Beth Comstock
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Beth Comstock

Senior public relations executives may have found a place in the C-suite at many of America’s more sophisticated companies, but their progression beyond corporate communications to broader responsibilities remains a rarity, and is worth celebrating when it does occur—as it did a few years ago for former GE vice president of corporate communications Beth Comstock

Paul Holmes

Senior public relations executives may have found a place in the C-suite at many of America’s more sophisticated companies, but their progression beyond corporate communications to broader responsibilities remains a rarity, and is worth celebrating when it does occur—as it did a few years ago for former GE vice president of corporate communications Beth Comstock.

 

Comstock had initially followed a relatively traditional public relations career path. She began her career in local television production in Virginia—including a brief time on camera—before making the move into public relations, holding communications and publicity jobs at CBS and Turner Broadcasting before joining GE’s NBC unit in 1993 as vice president of NBC News communications.

 

But in 2003, after four years leading GE’s corporate communications department, she was named by new chief executive Jeffrey Immelt (himself a veteran of the company’s marketing department) as GE’s chief marketing officer, a role that went beyond the traditional oversight of advertising and other external communications to include responsibility for transforming the GE culture, justly famous for its harnessing of process to achieve quality, into one that also emphasized creativity and innovation. In a profile for Business Week, she described herself as “"a little bit of the crazy, wacky one" at the company’s staid corporate headquarters.

 

While in that role, she launched a new corporate ad campaign, “Imagination at work,” which replaced the long- running “We bring good things to life” campaign, and featured the company’s aircraft engines and medical systems as well as its work in the energy, automotive and retail sectors. “Two years of research convinced us we didn’t want to be known for just appliances and lighting,” she explained.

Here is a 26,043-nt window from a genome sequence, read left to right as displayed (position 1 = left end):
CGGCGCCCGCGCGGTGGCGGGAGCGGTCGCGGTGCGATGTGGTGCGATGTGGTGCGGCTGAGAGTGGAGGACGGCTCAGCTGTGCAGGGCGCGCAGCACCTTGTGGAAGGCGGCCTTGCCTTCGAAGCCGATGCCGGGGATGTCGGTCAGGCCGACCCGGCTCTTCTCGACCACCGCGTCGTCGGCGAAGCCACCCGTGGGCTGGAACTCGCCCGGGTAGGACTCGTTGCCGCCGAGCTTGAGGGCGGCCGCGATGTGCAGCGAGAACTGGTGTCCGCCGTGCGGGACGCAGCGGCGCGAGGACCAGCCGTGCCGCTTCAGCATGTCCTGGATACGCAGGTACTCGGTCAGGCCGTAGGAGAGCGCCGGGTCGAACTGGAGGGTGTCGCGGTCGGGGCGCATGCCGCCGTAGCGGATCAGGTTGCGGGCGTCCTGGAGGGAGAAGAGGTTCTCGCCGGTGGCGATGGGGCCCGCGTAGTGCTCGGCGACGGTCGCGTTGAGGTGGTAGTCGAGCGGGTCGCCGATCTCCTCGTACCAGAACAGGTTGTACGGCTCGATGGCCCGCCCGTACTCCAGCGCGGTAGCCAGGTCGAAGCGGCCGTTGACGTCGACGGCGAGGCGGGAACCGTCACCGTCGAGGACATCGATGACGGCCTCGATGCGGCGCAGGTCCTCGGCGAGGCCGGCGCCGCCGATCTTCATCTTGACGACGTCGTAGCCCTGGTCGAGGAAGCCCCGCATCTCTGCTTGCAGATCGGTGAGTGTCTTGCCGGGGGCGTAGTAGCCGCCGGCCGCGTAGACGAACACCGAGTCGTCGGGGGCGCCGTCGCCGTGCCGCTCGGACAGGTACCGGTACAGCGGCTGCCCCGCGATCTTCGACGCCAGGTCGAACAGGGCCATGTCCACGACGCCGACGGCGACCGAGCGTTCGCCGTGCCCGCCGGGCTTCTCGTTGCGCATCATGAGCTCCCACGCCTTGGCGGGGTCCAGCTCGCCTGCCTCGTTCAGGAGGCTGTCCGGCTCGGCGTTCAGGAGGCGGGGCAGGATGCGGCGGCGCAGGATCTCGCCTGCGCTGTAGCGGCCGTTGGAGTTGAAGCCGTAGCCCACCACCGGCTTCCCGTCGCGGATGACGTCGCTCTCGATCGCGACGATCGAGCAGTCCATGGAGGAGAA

In 2005, Comstock was promoted again, appointed president of NBC Universal digital media and market development, a new job at GE’s entertainment division leading the company’s digital strategy and content and distribution efforts focused on new digital platforms.

 

But in March of last year she returned to the parent company as senior vice president and chief marketing officer for GE, charged with leading GE’s organic growth initiatives, including marketing, sales and communications and with directing two strategic growth initiatives for GE: developing cross-business digital initiatives, focusing initially on consumer health; and establishing a network of external partners to extend GE’s leadership in environmental technologies.

 

“Beth did a great job defining and growing NBC Universal’s digital efforts,” said Immelt at the time. “Under Beth’s leadership NBCU created industry-leading advertising innovations for customers, will reach its $1 billion goal for digital revenues in 2008, a year ahead of schedule, and, in partnership with News Corporation, developed the premium video service hulu. I want her to use the same approach to drive digital excellence across GE.”

 

Despite her achievements, Comstock has never lost sight of her roots in public relations: at GE, brand-building and corporate reputation are inextricably linked, and the company’s success in both arenas can be measured in part by the fact that—despite a trying year—it was ranked sixth among Fortune’s Most Admired U.S. Corporations and ninth on the same magazine’s global list.

Says Harris Diamond, chief executive at GE public relations firm Weber Shandwick Worldwide and a recipient of one of last year’s Individual Achievement SABRE Awards: “In these rapidly changing times in the world of communications, we often talk in an aspirational sense about how public relations professionals could and perhaps should play a bigger role in shaping overall corporate strategy and in being the key driver of dialogue with key constituencies. 

 

“Beth Comstock is a wonderfully talented example of someone who has demonstrated such abilities for quite some time and is a role model for all of us seeking to have a meaningful and substantive impact inside and outside the C-Suite.”  

 

 

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